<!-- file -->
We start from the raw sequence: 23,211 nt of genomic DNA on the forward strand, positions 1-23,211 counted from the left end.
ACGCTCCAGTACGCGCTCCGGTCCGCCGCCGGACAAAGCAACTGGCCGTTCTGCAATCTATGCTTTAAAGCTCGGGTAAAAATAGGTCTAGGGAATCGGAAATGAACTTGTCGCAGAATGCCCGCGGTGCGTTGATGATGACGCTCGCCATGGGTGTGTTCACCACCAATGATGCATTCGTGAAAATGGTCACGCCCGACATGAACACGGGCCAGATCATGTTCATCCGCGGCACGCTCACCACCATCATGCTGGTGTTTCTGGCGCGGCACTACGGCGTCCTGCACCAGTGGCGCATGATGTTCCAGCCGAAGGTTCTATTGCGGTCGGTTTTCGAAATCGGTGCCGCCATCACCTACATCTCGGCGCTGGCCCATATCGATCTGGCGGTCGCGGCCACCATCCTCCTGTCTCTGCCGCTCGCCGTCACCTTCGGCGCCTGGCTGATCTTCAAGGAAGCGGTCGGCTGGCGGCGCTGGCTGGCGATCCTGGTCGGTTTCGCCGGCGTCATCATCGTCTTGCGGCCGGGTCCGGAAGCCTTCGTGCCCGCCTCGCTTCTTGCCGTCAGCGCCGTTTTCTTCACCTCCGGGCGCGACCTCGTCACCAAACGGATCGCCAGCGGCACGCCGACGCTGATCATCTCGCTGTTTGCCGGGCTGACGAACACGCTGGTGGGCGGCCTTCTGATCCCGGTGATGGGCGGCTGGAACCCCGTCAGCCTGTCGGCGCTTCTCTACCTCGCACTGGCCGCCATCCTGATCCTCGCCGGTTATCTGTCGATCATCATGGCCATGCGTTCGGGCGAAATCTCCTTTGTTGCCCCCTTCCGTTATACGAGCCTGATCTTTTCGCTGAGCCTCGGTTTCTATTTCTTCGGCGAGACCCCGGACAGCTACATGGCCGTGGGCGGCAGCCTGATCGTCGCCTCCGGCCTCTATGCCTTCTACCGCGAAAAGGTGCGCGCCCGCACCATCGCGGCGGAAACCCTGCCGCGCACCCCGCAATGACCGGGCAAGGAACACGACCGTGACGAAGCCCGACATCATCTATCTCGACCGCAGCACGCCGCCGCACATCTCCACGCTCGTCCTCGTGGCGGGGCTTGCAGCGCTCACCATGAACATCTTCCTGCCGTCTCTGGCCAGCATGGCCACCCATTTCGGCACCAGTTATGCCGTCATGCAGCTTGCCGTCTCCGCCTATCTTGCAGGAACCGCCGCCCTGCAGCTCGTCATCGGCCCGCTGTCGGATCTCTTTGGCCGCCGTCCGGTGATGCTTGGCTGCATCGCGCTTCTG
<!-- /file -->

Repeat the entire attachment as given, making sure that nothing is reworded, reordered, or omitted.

We start from the raw sequence: 23,211 nt of genomic DNA on the forward strand, positions 1-23,211 counted from the left end.
ACGCTCCAGTACGCGCTCCGGTCCGCCGCCGGACAAAGCAACTGGCCGTTCTGCAATCTATGCTTTAAAGCTCGGGTAAAAATAGGTCTAGGGAATCGGAAATGAACTTGTCGCAGAATGCCCGCGGTGCGTTGATGATGACGCTCGCCATGGGTGTGTTCACCACCAATGATGCATTCGTGAAAATGGTCACGCCCGACATGAACACGGGCCAGATCATGTTCATCCGCGGCACGCTCACCACCATCATGCTGGTGTTTCTGGCGCGGCACTACGGCGTCCTGCACCAGTGGCGCATGATGTTCCAGCCGAAGGTTCTATTGCGGTCGGTTTTCGAAATCGGTGCCGCCATCACCTACATCTCGGCGCTGGCCCATATCGATCTGGCGGTCGCGGCCACCATCCTCCTGTCTCTGCCGCTCGCCGTCACCTTCGGCGCCTGGCTGATCTTCAAGGAAGCGGTCGGCTGGCGGCGCTGGCTGGCGATCCTGGTCGGTTTCGCCGGCGTCATCATCGTCTTGCGGCCGGGTCCGGAAGCCTTCGTGCCCGCCTCGCTTCTTGCCGTCAGCGCCGTTTTCTTCACCTCCGGGCGCGACCTCGTCACCAAACGGATCGCCAGCGGCACGCCGACGCTGATCATCTCGCTGTTTGCCGGGCTGACGAACACGCTGGTGGGCGGCCTTCTGATCCCGGTGATGGGCGGCTGGAACCCCGTCAGCCTGTCGGCGCTTCTCTACCTCGCACTGGCCGCCATCCTGATCCTCGCCGGTTATCTGTCGATCATCATGGCCATGCGTTCGGGCGAAATCTCCTTTGTTGCCCCCTTCCGTTATACGAGCCTGATCTTTTCGCTGAGCCTCGGTTTCTATTTCTTCGGCGAGACCCCGGACAGCTACATGGCCGTGGGCGGCAGCCTGATCGTCGCCTCCGGCCTCTATGCCTTCTACCGCGAAAAGGTGCGCGCCCGCACCATCGCGGCGGAAACCCTGCCGCGCACCCCGCAATGACCGGGCAAGGAACACGACCGTGACGAAGCCCGACATCATCTATCTCGACCGCAGCACGCCGCCGCACATCTCCACGCTCGTCCTCGTGGCGGGGCTTGCAGCGCTCACCATGAACATCTTCCTGCCGTCTCTGGCCAGCATGGCCACCCATTTCGGCACCAGTTATGCCGTCATGCAGCTTGCCGTCTCCGCCTATCTTGCAGGAACCGCCGCCCTGCAGCTCGTCATCGGCCCGCTGTCGGATCTCTTTGGCCGCCGTCCGGTGATGCTTGGCTGCATCGCGCTTCTG